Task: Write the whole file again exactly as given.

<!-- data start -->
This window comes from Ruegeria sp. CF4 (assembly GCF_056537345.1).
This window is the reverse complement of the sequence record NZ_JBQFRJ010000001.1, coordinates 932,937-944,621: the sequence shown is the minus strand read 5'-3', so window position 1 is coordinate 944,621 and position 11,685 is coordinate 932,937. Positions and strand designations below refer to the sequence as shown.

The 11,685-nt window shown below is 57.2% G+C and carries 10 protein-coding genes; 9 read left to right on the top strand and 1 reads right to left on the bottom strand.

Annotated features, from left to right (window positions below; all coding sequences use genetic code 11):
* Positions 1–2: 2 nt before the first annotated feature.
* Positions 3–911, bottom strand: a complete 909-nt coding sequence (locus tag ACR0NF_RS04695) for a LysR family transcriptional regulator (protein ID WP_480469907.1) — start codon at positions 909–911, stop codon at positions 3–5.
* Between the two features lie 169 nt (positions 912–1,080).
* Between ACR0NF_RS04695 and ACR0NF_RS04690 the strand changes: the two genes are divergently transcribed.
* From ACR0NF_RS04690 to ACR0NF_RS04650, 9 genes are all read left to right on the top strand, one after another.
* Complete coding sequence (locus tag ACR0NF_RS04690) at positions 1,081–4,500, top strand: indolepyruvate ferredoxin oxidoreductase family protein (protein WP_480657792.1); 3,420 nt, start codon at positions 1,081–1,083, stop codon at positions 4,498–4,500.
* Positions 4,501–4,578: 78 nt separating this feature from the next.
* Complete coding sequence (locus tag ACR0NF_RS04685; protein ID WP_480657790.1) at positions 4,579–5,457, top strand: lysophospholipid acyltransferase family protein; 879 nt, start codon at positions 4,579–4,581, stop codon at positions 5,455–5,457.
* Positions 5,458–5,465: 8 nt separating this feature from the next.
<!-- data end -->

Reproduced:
This window comes from Ruegeria sp. CF4 (assembly GCF_056537345.1).
This window is the reverse complement of the sequence record NZ_JBQFRJ010000001.1, coordinates 932,937-944,621: the sequence shown is the minus strand read 5'-3', so window position 1 is coordinate 944,621 and position 11,685 is coordinate 932,937. Positions and strand designations below refer to the sequence as shown.

The 11,685-nt window shown below is 57.2% G+C and carries 10 protein-coding genes; 9 read left to right on the top strand and 1 reads right to left on the bottom strand.

Annotated features, from left to right (window positions below; all coding sequences use genetic code 11):
* Positions 1–2: 2 nt before the first annotated feature.
* Positions 3–911, bottom strand: a complete 909-nt coding sequence (locus tag ACR0NF_RS04695) for a LysR family transcriptional regulator (protein ID WP_480469907.1) — start codon at positions 909–911, stop codon at positions 3–5.
* Between the two features lie 169 nt (positions 912–1,080).
* Between ACR0NF_RS04695 and ACR0NF_RS04690 the strand changes: the two genes are divergently transcribed.
* From ACR0NF_RS04690 to ACR0NF_RS04650, 9 genes are all read left to right on the top strand, one after another.
* Complete coding sequence (locus tag ACR0NF_RS04690) at positions 1,081–4,500, top strand: indolepyruvate ferredoxin oxidoreductase family protein (protein WP_480657792.1); 3,420 nt, start codon at positions 1,081–1,083, stop codon at positions 4,498–4,500.
* Positions 4,501–4,578: 78 nt separating this feature from the next.
* Complete coding sequence (locus tag ACR0NF_RS04685; protein ID WP_480657790.1) at positions 4,579–5,457, top strand: lysophospholipid acyltransferase family protein; 879 nt, start codon at positions 4,579–4,581, stop codon at positions 5,455–5,457.
* Positions 5,458–5,465: 8 nt separating this feature from the next.